The Attacks of 26/11 (2013) Review: A Hindi crime-thriller film, based on the 2008 Mumbai attacks. Directed by Ram Gopal Varma. Starring Sanjeev Jaiswal who plays the role of terrorist Ajmal Kasab.
I was intrigued by the bold topic which the director had chosen and the actors who were to portray some real life terrorists had gladly taken task to. The horrendous incident which shook the nation and was one of the most dementing terrorists attack on Mumbai has been with lot of hardwork and precis in, shown by the film makers.
The Attacks Of 26/11 (2013) Review
Ram Gopal Varma, who infamously managed to gain access to the Taj Hotel, a mere three days after the siege. This was meant to be an official assessment of human collateral and physical damage, not a location recce by a filmmaker, which manages to recreate the events of that first fateful night.
This Hindi crime-thriller film Mumbai’s Machhimaar Colony and ends in cut out limbs, butchered people and crying tele shows on the atrocities committed by ten people in a midnight. This film manages a few moments of soundless menace. The opening sequence, for instance, with the fishing boat Kuber tricked into stopping by another boat’s request for help, achieves a sinister sense of foreboding you might have read this story and watched the news so many times, even now magazines couldn’t stop going over the script of this movie ends this went on till Kasab was hanged, so no point in detailing an already established story in the minds and hearts of people.
Nana Patekar as Rakesh Maria, Joint Commissioner of Police needs no mention about his acting skills and the velocity and gravity of his public sense and activity mesmerizes me in a subtle way. He did justice to the cop, who couldn’t rest. Sanjeev Jaiswal as Ajmal Kasab was brilliant too. He didn’t look like the real Kasab, but he captured the essence. This character showed the audience why people end up as terrorists. If only RGV had put some before-life story of a boy mind washed to become a terrorist, it would have been really amazing. Plus the movie would have done justice to its subject matter. Atul Kulkarni and Jitendra Joshi as constable and Ganesh Yadav as Amar Singh Solanki, captain of trawler MV Kuber were quite ‘boring’. We have seen such characters before, hundreds of times and they didn’t give anything new to chew on. Farzad Jehani as himself, owner of Leopold Cafe has done a nice job. The whole shooting sequence and panic created herein is simply mind blowing. Ravi Kale as sole surviving constable in Police Jeep at Cama Hospital will make you salute the constable. Though he can’t make you cry, which he could have, if not for the over acting.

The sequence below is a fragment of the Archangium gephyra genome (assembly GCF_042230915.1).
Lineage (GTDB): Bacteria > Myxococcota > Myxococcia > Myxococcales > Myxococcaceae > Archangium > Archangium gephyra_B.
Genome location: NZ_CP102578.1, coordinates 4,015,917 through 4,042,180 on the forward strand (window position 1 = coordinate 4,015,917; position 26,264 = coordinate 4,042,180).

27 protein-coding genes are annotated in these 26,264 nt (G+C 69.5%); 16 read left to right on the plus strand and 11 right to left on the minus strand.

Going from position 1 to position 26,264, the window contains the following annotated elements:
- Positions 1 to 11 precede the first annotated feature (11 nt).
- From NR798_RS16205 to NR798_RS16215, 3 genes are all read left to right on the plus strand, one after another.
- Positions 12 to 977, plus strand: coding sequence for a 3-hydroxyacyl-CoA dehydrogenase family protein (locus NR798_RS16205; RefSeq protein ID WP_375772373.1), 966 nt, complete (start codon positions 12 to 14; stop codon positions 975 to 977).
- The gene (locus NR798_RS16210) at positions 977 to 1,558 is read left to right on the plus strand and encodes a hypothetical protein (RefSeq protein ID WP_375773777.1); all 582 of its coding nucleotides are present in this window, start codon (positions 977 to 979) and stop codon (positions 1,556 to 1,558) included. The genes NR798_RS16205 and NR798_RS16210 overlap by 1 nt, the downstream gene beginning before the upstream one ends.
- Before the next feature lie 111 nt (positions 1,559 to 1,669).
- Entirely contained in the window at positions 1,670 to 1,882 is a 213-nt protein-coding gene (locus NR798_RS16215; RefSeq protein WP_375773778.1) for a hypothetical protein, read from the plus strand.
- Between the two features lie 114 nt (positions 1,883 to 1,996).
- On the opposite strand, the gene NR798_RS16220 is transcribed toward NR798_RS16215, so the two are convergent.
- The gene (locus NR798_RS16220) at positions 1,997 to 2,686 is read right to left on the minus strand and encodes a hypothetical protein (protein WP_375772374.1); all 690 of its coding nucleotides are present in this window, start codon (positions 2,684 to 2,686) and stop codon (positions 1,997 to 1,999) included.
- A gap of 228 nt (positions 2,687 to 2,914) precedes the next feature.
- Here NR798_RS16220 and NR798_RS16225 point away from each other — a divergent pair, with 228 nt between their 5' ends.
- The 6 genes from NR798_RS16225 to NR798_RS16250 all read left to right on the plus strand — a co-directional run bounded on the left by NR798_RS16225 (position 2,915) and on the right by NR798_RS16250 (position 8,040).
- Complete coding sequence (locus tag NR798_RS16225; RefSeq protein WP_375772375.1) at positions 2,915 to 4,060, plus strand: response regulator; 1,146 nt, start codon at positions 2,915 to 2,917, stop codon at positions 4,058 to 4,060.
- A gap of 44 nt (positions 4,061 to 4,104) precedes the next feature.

Music suits the mood of the film. “Maula Maula” is perfect. “Aatanki Aaye” and “Khoon Kharaba Tabaahi” are hatke songs. “Raghupati Raghav” gives boost to the already sunk-in mood. “Nazam track 26/11” is brilliant with lyrics. Sukhwinder Singh, Rooshin Dala, Jaspreet Jasz, Shreya Ghoshal, Shabab Sabri, Aman Trikha need an applause for the work they did. This wasn’t easy. Hollywood couldn’t have come up with better soundtracks.
This movie is strictly blood and gore, for which RGV is famous for. Many critics might criticize this movie on the biased view for a once upon a time brilliant director, yet here, he did prove his mettle by going into the heart of the siege and attacks. The movie might not be a very good or superb crime thriller, yet, as far as progress with this genre in Indian cinema goes, RGV did it properly. The religious talks and walks are damn boring. The dialogues said by the actors are rubbish and of their own kind. The problem with the movie is that it doesn’t connect very well. It might leave you unsatisfied and though the chickened out bodies and death suffices the screen with ample Hollywood style ‘Hills have Eyes’, this movie can’t replenish the fact that such movies are not a piece of cake, not even for the brave audience.
If you want to experiment with the new born Agenda of RGV to acre the Audience with Blood and narrate a Real Life Incident, then go for it. Otherwise, just don’t.